Chief Medical Officer Says More Can Be Done to Tackle Air Pollution

Professor Chris Whitty, Chief Medical Officer (CMO) of England, published his annual report last December 8. It emphasised the need for the UK government to strengthen climate maintenance. The professor said the government has the technical capabilities to go further in its campaign against air pollution. 

Outdoor pollution took up most of the space in the report, with the professor highlighting improvements while also providing suggestions to ensure continued action and progress. Even if the quality of air has improved significantly since the 80s, there’s more to be done as air pollution has become a global environmental and health threat. 

Exposure to air pollution can cause different health issues, specifically asthma, cancer, lung disease, stroke, and heart disease. 

Professor Whitty’s report includes a case study focused on three cities in England: London, Bradford, and Birmingham. These cities have different air pollution challenges and approaches to tackling the problem. Some of their integrating actions include city-level monitoring, urban planning and design, and road transport.


The Chief Medical Officer listed several recommendations in the report:

  • Fast-tracking the shift to electric vehicles, especially for public transport and light vehicles
  • Local urban planning that focuses on bringing down air pollution locally; i.e., toxic air reduction in areas near schools
  • More innovative options for reducing pollution from other sources; e.g., tyres
  • More options for reducing heavy and specialised vehicles pollution
  • Reducing ammonia air pollution emissions using modified farming practices
  • The NHS’ (National Health Services) commitment to improving air quality within a decade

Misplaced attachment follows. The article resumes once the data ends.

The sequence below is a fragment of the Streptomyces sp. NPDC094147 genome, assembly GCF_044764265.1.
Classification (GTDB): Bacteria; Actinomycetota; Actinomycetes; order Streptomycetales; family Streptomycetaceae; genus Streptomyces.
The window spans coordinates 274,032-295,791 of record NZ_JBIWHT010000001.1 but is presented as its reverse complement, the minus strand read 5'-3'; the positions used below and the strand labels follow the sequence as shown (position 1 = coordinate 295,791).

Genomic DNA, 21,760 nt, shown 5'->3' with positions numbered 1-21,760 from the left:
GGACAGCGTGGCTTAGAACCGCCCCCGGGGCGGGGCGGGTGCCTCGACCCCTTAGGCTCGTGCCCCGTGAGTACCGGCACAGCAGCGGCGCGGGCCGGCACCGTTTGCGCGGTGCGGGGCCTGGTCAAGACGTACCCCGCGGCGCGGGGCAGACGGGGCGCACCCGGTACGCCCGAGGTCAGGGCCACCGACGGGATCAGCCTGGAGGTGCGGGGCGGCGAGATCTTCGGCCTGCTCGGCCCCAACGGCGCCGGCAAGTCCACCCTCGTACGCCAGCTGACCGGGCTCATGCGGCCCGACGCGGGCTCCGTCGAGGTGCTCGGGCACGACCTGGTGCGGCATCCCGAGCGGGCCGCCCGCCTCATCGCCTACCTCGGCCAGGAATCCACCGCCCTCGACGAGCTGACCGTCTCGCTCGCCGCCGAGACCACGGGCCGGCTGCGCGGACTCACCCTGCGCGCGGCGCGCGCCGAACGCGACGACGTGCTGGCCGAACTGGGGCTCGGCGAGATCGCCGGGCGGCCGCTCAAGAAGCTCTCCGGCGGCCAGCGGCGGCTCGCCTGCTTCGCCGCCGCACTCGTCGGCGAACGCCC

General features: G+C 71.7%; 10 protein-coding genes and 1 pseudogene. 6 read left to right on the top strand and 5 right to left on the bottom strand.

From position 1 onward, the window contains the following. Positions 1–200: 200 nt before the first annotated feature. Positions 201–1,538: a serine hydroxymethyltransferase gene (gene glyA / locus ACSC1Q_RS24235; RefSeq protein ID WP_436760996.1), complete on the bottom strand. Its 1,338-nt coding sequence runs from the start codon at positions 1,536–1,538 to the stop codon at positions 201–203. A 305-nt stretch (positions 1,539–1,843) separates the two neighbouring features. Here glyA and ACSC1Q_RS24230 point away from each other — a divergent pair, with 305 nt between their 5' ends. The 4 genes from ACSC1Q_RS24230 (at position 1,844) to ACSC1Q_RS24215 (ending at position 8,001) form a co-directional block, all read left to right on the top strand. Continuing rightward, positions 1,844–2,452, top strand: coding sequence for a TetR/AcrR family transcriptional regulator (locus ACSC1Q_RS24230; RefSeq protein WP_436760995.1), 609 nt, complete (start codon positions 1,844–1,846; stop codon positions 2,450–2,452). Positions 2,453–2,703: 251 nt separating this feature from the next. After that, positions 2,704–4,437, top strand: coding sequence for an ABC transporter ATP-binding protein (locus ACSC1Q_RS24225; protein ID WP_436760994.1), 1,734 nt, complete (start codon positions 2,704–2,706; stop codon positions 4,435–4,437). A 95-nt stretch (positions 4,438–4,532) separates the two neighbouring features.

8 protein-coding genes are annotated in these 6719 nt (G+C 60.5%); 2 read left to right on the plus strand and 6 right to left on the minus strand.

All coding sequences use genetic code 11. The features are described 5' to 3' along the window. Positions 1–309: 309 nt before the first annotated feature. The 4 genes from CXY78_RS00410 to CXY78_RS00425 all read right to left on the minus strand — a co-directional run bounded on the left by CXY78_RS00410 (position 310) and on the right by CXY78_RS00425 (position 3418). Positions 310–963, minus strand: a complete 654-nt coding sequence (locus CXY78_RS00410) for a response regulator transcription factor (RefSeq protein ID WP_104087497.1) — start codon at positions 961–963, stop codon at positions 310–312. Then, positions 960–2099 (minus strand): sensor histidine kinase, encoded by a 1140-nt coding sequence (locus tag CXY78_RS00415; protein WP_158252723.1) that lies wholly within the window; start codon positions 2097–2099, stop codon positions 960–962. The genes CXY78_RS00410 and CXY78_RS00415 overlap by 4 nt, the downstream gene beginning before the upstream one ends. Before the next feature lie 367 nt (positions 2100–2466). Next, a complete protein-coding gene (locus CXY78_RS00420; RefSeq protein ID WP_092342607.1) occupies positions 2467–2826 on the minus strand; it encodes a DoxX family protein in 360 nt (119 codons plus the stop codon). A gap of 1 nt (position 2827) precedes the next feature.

Asthma + Lung UK Chief Executive Sarah Woolnough agreed with the report. Air pollution, she said, has devastating impacts, so it is important to have concrete meaningful actions and schemes that not only protect people’s health but also remove highly polluting vehicles off UK roads.

The British Heart Foundation’s Chief Executive Dr. Charmaine Griffiths said that the understanding and tools necessary for improving air quality are available, but a lot still has to be done. The CMO’s recommendations should be implemented if the UK wants clean air. 

Professor Whitty stressed the importance of recognising the dangers of air pollution – everyone is affected so everyone should consider it their problem. 

Solving the problem of air pollution should start with the UK government taking a bold step towards a long-term commitment to improving air quality. The efforts to clean dirty air should be ambitious and proactive.

The Dieselgate scandal

Air pollution soared to greater heights after the diesel emissions scandal broke in 2015. In September of that year, US authorities sent a notice of violation to the Volkswagen Group after they found defeat devices installed in Volkswagen and Audi diesel vehicles in the American market.